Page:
Illinois coaching staff expect more out of Lunt

Illinois+quarterback+Wes+Lunt+%2812%29+looks+to+pass+the+ball+during+the+first+half+of+the+game+against+Western+Michigan+at+Memorial+Stadium+on+Saturday%2C+September+17.+The+Illini+are+losing+24-7+at+half.

Austin Yattoni

Illinois quarterback Wes Lunt (12) looks to pass the ball during the first half of the game against Western Michigan at Memorial Stadium on Saturday, September 17. The Illini are losing 24-7 at half.

By Joey Figueroa, Staff writer

Since head coach Lovie Smith first arrived at Illinois, his calm but uncompromising demeanor drew comparisons to one of the older players that the first-year head coach had inherited — Wes Lunt.

The senior quarterback has built a reputation of being a steady-headed, all-business play-caller, even through the turbulence of playing for three head coaches in as many seasons. Lunt’s stone-faced manner and outward appearance of tranquility has been praised as a saving grace for an Illinois team that has gone through a lot since he first transferred here in 2013.

But with a rocky start to the season for the Illini, Lunt’s passive style of leadership has come under question, specifically on the field.

“I want to see him lay it on the line,” offensive coordinator Garrick McGee said. “Where he needs to move forward is just a little more passion and a little more intensity.”

A large part of the new coaching staff’s transition to Illinois was learning about the roster they inherited, player by player. McGee admitted on Monday that he is still learning about Lunt’s specific style of leadership.

And though McGee realizes everyone has their own ways of leading, he wants Lunt to establish a more commanding presence, especially in his role as an offensive captain.

“It always helps because the players are all looking for direction, in particular on the field,” McGee said. “When the players vote for captains, they’re voting for people that they’re looking to follow. So during the game, it always helps when the captains are the ones that are the guys that are spear-heading the passion and emotion that goes along with winning a football game.”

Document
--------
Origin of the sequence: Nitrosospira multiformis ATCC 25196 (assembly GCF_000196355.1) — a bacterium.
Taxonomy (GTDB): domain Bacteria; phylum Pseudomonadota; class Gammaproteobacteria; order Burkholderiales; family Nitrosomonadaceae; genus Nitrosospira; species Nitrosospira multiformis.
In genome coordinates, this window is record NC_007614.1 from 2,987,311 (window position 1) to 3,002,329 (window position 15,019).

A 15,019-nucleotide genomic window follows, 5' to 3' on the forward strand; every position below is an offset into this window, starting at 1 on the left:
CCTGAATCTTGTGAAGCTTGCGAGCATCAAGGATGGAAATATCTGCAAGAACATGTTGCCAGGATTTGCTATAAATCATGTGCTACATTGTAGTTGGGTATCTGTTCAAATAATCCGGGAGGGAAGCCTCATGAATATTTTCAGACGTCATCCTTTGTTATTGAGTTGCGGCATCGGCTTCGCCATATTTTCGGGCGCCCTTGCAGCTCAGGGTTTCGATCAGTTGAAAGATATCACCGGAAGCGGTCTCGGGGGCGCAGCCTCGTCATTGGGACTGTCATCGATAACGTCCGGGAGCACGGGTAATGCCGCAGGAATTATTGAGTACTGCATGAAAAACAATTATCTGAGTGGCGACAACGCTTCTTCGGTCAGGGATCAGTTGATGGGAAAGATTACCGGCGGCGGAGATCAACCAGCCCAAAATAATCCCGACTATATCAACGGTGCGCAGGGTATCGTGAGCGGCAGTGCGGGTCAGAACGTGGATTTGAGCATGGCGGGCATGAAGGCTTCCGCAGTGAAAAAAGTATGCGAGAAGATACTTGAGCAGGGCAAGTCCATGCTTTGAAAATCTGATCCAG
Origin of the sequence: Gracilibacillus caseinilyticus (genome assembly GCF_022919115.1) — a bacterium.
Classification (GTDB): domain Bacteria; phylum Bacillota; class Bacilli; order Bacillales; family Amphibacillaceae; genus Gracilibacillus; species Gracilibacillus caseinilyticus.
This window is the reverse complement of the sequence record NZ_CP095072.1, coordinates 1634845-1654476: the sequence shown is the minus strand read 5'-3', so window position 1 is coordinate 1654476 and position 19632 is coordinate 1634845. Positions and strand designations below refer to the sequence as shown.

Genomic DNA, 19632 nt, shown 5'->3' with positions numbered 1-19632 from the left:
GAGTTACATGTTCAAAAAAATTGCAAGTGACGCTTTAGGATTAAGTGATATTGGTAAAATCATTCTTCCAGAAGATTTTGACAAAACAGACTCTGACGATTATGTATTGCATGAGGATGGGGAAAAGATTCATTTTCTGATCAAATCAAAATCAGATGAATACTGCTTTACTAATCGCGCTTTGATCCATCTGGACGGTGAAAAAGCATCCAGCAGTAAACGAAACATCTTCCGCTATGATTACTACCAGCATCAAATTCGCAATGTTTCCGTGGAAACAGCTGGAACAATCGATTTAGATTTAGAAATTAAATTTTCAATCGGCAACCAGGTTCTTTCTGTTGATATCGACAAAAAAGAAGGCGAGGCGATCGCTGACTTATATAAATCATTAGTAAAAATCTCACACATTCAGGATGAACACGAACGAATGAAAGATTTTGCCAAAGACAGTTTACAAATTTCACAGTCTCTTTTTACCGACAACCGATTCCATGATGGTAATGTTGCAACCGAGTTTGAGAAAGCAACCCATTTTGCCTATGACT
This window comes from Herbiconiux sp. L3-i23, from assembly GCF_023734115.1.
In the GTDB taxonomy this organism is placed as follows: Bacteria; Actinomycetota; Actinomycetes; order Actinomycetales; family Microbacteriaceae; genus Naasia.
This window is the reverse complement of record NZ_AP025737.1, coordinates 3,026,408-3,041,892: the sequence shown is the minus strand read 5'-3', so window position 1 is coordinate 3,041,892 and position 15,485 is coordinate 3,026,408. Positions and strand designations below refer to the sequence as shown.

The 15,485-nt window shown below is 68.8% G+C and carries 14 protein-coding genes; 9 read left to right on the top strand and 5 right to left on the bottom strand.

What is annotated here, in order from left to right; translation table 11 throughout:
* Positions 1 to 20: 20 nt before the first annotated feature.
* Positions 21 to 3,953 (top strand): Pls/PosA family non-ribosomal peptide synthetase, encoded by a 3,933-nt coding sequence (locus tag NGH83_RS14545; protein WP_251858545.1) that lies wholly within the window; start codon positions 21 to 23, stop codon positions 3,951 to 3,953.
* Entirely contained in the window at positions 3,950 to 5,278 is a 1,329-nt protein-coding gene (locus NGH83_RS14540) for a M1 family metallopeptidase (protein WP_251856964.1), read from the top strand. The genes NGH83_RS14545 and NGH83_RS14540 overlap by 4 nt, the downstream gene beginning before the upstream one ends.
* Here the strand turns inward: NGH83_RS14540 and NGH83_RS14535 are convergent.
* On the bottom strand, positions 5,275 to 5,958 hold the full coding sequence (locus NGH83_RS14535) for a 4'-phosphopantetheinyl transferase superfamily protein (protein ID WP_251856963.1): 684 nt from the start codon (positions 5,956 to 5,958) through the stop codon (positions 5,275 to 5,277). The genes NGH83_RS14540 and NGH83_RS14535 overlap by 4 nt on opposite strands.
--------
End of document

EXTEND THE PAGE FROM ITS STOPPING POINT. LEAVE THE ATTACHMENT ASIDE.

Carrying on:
Lunt has received the majority of his offensive snaps as an Illini from fellow captain, Joe Spencer, who has embraced his role as a leader this season.

At times, Spencer looks to fill the void that Lunt’s voice doesn’t fill, but the senior center doesn’t believe his quarterback needs to change his own personal leadership style.

“He’s vocal in critical situations and he does a great job of knowing when he needs to talk,” Spencer said. “Guys might say I’m a little more vocal, but that’s just our relationship and how we play off of each other.”

Through three weeks, Lunt has thrown for 665 yards, with a 62 percent completion rate and six touchdowns. While the stats remain solid, Lunt’s play led Illinois to a 1-2 record heading into the team’s week off.

The Week Four bye came at an opportune time and was filled with heart-to-hearts between certain position groups, individuals and the team as a whole. The same held true for Lunt and McGee.

Lunt said each coaching staff he’s played for has had different expectations in terms of his role as a leader, and although he doesn’t plan to dramatically alter his on-the-field personality, the open dialogue between Lunt and McGee will bring them closer to being on the same page.

“It’s just continuing to talk to Coach McGee, and knowing his expectations for me and what he wants out of me,” Lunt said. “Everyone knows who I am and how I act. I’m not the most vocal but I do show emotion. You might not always see it, but I definitely do.”

[email protected]

@joeyfigueroa3